During the 1980s, Iowa child welfare leaders and governmental officials became alarmed by burgeoning foster care placement rates, including a 40 percent increase in placements from 1982-1987 despite an 8 percent decrease in Iowa's child population. This marked increase in placements and the accompanying fiscal impacts, coupled with the steady erosion of available foster care placement resources and increased placements in out-of-state treatment centers, created a climate ripe for state investment in family preservation.
The Iowa Department of Human Services (DHS) Child Welfare Decategorization Project was designed with the intent to restructure the delivery of child welfare services to be more community-based, family-centered, and placement-prevention oriented. Decategorization of the child welfare system is predicated on the concept of pooling numerous public child welfare funds. The project entails development of a comprehensive community planning process for the flexible and efficient utilization of the pilot county's funding pool. Decategorization is envisioned as the planning and funding vehicle by which communities can overcome structural barriers that fragment service delivery. The result of this effort is the integration and individualization of service responses to the needs of families and children. The four pilot decategorization counties represent almost 25 percent of Iowa's 2.8 million people.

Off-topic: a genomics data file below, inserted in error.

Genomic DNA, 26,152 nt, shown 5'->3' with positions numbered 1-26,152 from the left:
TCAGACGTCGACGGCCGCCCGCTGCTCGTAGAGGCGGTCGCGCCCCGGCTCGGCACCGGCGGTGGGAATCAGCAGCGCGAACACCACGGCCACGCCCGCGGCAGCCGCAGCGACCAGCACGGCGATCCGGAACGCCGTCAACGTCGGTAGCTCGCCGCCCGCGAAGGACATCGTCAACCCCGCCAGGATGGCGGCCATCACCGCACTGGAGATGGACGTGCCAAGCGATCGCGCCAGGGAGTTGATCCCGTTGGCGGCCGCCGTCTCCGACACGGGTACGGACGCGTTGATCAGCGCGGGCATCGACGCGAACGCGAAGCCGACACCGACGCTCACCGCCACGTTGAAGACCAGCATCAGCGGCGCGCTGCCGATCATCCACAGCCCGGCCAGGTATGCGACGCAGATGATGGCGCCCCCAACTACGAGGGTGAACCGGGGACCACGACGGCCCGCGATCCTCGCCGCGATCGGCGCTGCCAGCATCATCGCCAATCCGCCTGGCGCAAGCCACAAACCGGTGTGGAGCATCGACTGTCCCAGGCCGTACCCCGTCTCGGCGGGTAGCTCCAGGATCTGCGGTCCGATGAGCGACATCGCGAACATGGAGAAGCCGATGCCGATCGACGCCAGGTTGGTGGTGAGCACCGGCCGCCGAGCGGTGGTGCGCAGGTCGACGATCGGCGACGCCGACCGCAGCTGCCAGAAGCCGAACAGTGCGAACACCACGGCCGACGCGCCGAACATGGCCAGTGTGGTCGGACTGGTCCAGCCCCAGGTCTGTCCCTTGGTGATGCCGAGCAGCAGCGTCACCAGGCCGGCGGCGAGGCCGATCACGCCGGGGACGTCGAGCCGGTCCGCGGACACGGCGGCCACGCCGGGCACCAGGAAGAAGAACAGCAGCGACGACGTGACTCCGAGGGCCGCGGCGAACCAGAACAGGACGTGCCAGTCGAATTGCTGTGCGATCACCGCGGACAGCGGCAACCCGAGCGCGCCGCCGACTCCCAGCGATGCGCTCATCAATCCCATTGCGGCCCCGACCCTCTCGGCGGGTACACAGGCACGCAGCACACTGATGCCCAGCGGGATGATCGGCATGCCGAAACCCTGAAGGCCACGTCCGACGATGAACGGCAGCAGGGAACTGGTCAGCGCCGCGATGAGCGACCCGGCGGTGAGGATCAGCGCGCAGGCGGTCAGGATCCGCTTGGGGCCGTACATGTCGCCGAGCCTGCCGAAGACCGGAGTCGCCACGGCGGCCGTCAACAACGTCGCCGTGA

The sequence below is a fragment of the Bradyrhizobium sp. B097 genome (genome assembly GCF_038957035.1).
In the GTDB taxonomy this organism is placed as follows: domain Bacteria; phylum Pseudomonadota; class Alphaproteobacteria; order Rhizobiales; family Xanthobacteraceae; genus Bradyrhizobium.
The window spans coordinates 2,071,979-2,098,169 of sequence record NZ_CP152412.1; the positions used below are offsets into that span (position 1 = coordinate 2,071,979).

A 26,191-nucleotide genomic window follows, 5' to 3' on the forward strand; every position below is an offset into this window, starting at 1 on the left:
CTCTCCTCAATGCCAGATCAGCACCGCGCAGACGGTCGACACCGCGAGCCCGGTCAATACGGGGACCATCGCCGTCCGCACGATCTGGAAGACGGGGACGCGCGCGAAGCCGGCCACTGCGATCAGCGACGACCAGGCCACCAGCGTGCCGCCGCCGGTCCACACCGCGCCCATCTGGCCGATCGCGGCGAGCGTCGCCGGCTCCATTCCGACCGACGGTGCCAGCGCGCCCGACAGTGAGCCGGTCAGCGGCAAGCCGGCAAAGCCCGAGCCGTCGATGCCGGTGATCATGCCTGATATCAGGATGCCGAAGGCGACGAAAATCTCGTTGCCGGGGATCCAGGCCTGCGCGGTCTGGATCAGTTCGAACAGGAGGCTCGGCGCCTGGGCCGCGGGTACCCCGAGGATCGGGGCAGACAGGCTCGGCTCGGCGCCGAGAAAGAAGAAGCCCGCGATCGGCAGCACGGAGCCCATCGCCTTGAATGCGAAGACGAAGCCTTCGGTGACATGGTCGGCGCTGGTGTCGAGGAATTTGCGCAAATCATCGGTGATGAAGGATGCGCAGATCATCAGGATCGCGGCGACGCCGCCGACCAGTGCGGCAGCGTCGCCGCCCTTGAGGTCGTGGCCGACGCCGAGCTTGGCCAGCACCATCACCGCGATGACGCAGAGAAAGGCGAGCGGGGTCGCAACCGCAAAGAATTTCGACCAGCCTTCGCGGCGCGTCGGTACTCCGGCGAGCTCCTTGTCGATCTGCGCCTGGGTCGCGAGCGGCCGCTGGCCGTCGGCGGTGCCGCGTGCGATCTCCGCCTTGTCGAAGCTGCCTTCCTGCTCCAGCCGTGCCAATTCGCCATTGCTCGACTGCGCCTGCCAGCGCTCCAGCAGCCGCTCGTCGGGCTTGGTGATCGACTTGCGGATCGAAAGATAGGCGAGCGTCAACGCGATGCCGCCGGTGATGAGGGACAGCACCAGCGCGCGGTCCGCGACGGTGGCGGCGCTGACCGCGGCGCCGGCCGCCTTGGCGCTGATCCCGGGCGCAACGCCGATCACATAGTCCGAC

Several concepts and activities are central to the Child Welfare Decategorization Project. These include identifying and merging the county's allocated share of various funding streams into one child welfare fund, as well as establishing a joint governance structure to include the local DHS county director, chief juvenile court judge, and county board of supervisors. Also central to the effort is the development of a community child welfare service plan based on identified client needs and the best utilization of the community's available resources, as well as the reduction of excessive reliance on expensive placements of children so that cost savings can be retained locally for reinvestment in enhanced community services. Lastly, the project involves the development of methods to maintain budget neutrality and maximize the use of existing funds to meet project goals.
The following aspects represent the most important measures of the project’s success: 1) Budgetary impact and degree to which spending for less restrictive and more family-centered interventions has increased; 2) The degree to which new or enhanced local services are envisioned, designed, implemented, and successfully operated; and 3) The degree of broad-based local involvement and ownership of redesigned service systems.
Sampling from Scott County, Iowa, also evidences the success of the Decategorization Project. Since the program’s initiation, Scott County has increased funding of family-based services by 23 percent and reduced the average number of children in foster care by 11 percent. Scott County was also able to reduce state institutional placements of delinquent males by 22 percent.